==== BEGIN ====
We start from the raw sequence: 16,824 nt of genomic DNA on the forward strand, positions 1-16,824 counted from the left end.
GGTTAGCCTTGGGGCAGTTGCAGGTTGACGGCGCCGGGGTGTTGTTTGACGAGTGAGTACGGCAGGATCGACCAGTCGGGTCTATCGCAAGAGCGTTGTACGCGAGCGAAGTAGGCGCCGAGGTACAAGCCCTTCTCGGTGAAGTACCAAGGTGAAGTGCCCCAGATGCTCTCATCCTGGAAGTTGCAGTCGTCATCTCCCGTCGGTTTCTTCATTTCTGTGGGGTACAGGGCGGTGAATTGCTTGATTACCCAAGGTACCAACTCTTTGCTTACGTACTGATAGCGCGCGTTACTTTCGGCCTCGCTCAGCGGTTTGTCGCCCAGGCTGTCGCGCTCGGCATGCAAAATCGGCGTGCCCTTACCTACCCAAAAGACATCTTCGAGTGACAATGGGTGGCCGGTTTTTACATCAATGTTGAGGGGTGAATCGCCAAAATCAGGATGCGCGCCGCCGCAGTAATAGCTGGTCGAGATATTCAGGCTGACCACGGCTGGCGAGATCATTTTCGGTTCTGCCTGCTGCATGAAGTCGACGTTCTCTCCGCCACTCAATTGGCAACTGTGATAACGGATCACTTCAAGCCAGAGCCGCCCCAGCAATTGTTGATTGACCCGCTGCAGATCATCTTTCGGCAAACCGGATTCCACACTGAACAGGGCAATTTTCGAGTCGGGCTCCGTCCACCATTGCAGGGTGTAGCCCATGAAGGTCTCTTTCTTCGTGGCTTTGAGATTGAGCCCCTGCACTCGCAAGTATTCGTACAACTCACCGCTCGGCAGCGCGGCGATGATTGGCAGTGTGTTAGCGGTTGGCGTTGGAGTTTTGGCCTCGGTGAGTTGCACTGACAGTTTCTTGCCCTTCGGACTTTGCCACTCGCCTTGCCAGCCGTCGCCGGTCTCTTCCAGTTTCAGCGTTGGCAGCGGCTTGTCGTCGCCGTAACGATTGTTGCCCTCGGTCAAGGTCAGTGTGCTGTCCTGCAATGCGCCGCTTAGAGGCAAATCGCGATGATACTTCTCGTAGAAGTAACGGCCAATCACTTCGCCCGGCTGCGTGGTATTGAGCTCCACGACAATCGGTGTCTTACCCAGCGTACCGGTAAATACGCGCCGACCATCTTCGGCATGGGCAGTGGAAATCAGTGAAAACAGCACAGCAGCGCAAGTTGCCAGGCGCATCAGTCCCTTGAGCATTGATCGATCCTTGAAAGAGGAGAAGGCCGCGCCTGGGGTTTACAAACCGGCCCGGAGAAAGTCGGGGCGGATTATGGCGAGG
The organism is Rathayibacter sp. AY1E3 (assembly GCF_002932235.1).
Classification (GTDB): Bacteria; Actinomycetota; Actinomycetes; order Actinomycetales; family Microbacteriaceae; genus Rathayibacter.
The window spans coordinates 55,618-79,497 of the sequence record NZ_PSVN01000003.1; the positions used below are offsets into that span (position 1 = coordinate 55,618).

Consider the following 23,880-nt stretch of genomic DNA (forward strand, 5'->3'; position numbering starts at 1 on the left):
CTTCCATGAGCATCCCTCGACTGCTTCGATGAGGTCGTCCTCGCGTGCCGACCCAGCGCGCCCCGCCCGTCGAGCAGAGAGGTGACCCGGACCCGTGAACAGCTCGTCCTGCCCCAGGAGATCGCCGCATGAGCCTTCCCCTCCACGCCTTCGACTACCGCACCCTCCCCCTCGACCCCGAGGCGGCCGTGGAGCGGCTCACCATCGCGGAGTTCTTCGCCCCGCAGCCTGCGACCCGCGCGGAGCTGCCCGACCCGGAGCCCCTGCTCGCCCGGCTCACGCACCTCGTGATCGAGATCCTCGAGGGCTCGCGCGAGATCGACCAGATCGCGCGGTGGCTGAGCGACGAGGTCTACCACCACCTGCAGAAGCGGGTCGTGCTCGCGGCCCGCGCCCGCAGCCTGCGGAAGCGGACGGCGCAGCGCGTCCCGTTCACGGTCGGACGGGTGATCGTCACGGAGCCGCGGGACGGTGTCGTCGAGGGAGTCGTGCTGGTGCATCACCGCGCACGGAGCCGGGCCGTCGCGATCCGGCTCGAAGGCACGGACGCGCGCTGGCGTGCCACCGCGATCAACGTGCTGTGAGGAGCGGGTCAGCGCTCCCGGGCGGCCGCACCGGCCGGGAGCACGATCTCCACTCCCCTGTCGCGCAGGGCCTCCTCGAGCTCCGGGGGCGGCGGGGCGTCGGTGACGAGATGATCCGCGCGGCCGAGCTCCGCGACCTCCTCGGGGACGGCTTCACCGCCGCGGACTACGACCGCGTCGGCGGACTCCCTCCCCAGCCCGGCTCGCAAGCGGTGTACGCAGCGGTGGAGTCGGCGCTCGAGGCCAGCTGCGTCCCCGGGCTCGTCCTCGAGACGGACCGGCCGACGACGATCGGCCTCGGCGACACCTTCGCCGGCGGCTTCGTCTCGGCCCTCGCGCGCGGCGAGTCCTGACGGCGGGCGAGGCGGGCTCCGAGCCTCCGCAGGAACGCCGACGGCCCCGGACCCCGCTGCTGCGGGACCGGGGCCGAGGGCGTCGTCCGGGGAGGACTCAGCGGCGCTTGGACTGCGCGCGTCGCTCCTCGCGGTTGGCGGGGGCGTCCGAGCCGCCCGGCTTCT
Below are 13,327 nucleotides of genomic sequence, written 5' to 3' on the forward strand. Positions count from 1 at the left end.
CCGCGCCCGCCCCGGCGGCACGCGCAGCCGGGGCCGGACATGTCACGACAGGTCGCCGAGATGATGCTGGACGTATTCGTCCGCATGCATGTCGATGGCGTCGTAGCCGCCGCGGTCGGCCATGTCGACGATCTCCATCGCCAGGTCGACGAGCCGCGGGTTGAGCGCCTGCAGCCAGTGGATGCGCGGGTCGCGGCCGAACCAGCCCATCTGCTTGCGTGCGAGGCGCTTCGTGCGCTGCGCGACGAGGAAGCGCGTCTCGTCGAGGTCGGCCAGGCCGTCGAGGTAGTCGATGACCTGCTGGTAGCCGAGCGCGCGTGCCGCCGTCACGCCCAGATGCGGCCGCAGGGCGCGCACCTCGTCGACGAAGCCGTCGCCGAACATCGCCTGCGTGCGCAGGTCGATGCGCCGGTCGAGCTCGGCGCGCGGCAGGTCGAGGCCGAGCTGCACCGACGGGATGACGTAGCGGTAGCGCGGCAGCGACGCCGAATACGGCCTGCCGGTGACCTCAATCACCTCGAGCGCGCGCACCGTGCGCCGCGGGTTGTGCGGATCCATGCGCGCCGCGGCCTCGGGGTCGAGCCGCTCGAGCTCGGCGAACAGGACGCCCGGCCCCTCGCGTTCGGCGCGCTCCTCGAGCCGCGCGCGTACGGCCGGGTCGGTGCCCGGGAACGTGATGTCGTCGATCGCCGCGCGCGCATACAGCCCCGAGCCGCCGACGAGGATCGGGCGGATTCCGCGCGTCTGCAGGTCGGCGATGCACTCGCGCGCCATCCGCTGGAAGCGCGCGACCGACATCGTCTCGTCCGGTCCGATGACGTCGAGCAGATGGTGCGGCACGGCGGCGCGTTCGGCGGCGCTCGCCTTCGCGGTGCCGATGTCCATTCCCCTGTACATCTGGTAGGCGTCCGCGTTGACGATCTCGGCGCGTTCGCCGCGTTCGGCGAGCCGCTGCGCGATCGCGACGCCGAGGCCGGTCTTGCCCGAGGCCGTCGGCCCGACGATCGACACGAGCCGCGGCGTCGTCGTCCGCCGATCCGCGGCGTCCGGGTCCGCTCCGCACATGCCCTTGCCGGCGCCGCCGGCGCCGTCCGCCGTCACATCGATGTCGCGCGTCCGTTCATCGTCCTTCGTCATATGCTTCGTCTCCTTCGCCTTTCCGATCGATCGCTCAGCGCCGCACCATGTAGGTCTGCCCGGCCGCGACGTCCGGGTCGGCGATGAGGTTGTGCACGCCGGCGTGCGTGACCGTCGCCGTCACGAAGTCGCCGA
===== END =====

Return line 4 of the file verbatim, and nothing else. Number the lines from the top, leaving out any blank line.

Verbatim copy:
Classification (GTDB): Bacteria; Actinomycetota; Actinomycetes; order Actinomycetales; family Microbacteriaceae; genus Rathayibacter.